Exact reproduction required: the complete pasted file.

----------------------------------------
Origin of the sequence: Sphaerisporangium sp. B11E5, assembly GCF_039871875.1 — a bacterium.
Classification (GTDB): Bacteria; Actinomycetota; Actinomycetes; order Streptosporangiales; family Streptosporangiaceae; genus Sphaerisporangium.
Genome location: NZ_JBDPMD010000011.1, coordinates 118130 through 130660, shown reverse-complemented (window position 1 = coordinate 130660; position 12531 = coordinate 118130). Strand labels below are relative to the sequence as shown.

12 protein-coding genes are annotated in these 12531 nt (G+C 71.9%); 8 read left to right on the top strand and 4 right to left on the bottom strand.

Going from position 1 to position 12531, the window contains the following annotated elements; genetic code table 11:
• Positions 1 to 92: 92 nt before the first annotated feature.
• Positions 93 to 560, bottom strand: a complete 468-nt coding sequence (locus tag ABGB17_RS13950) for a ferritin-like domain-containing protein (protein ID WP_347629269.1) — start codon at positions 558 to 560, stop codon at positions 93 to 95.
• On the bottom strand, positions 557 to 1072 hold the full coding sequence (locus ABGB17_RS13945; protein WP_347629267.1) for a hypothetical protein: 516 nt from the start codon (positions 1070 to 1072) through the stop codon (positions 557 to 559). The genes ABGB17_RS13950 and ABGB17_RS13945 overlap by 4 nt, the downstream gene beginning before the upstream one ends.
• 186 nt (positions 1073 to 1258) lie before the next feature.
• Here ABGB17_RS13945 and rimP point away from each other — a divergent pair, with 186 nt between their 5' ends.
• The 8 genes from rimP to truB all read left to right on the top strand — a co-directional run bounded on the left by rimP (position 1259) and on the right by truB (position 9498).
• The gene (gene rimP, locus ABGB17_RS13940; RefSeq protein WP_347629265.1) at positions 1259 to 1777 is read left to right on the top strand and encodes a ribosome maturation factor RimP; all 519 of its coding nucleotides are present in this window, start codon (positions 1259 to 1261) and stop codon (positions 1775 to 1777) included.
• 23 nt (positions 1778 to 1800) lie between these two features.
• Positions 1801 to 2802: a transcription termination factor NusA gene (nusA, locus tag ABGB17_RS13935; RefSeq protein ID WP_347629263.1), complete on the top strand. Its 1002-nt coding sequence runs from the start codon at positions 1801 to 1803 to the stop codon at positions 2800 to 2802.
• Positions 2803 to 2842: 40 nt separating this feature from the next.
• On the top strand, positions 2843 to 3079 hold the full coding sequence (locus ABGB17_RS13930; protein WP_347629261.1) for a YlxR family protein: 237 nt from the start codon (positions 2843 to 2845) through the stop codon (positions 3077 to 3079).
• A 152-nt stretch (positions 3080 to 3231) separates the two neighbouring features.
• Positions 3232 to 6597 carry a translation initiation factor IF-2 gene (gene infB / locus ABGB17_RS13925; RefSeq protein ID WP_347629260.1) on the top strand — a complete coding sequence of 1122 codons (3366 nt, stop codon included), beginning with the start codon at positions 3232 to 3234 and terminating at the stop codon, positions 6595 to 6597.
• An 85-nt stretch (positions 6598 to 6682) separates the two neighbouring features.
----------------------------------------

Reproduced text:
Origin of the sequence: Sphaerisporangium sp. B11E5, assembly GCF_039871875.1 — a bacterium.
Classification (GTDB): Bacteria; Actinomycetota; Actinomycetes; order Streptosporangiales; family Streptosporangiaceae; genus Sphaerisporangium.
Genome location: NZ_JBDPMD010000011.1, coordinates 118130 through 130660, shown reverse-complemented (window position 1 = coordinate 130660; position 12531 = coordinate 118130). Strand labels below are relative to the sequence as shown.

12 protein-coding genes are annotated in these 12531 nt (G+C 71.9%); 8 read left to right on the top strand and 4 right to left on the bottom strand.

Going from position 1 to position 12531, the window contains the following annotated elements; genetic code table 11:
• Positions 1 to 92: 92 nt before the first annotated feature.
• Positions 93 to 560, bottom strand: a complete 468-nt coding sequence (locus tag ABGB17_RS13950) for a ferritin-like domain-containing protein (protein ID WP_347629269.1) — start codon at positions 558 to 560, stop codon at positions 93 to 95.
• On the bottom strand, positions 557 to 1072 hold the full coding sequence (locus ABGB17_RS13945; protein WP_347629267.1) for a hypothetical protein: 516 nt from the start codon (positions 1070 to 1072) through the stop codon (positions 557 to 559). The genes ABGB17_RS13950 and ABGB17_RS13945 overlap by 4 nt, the downstream gene beginning before the upstream one ends.
• 186 nt (positions 1073 to 1258) lie before the next feature.
• Here ABGB17_RS13945 and rimP point away from each other — a divergent pair, with 186 nt between their 5' ends.
• The 8 genes from rimP to truB all read left to right on the top strand — a co-directional run bounded on the left by rimP (position 1259) and on the right by truB (position 9498).
• The gene (gene rimP, locus ABGB17_RS13940; RefSeq protein WP_347629265.1) at positions 1259 to 1777 is read left to right on the top strand and encodes a ribosome maturation factor RimP; all 519 of its coding nucleotides are present in this window, start codon (positions 1259 to 1261) and stop codon (positions 1775 to 1777) included.
• 23 nt (positions 1778 to 1800) lie between these two features.
• Positions 1801 to 2802: a transcription termination factor NusA gene (nusA, locus tag ABGB17_RS13935; RefSeq protein ID WP_347629263.1), complete on the top strand. Its 1002-nt coding sequence runs from the start codon at positions 1801 to 1803 to the stop codon at positions 2800 to 2802.
• Positions 2803 to 2842: 40 nt separating this feature from the next.
• On the top strand, positions 2843 to 3079 hold the full coding sequence (locus ABGB17_RS13930; protein WP_347629261.1) for a YlxR family protein: 237 nt from the start codon (positions 2843 to 2845) through the stop codon (positions 3077 to 3079).
• A 152-nt stretch (positions 3080 to 3231) separates the two neighbouring features.
• Positions 3232 to 6597 carry a translation initiation factor IF-2 gene (gene infB / locus ABGB17_RS13925; RefSeq protein ID WP_347629260.1) on the top strand — a complete coding sequence of 1122 codons (3366 nt, stop codon included), beginning with the start codon at positions 3232 to 3234 and terminating at the stop codon, positions 6595 to 6597.
• An 85-nt stretch (positions 6598 to 6682) separates the two neighbouring features.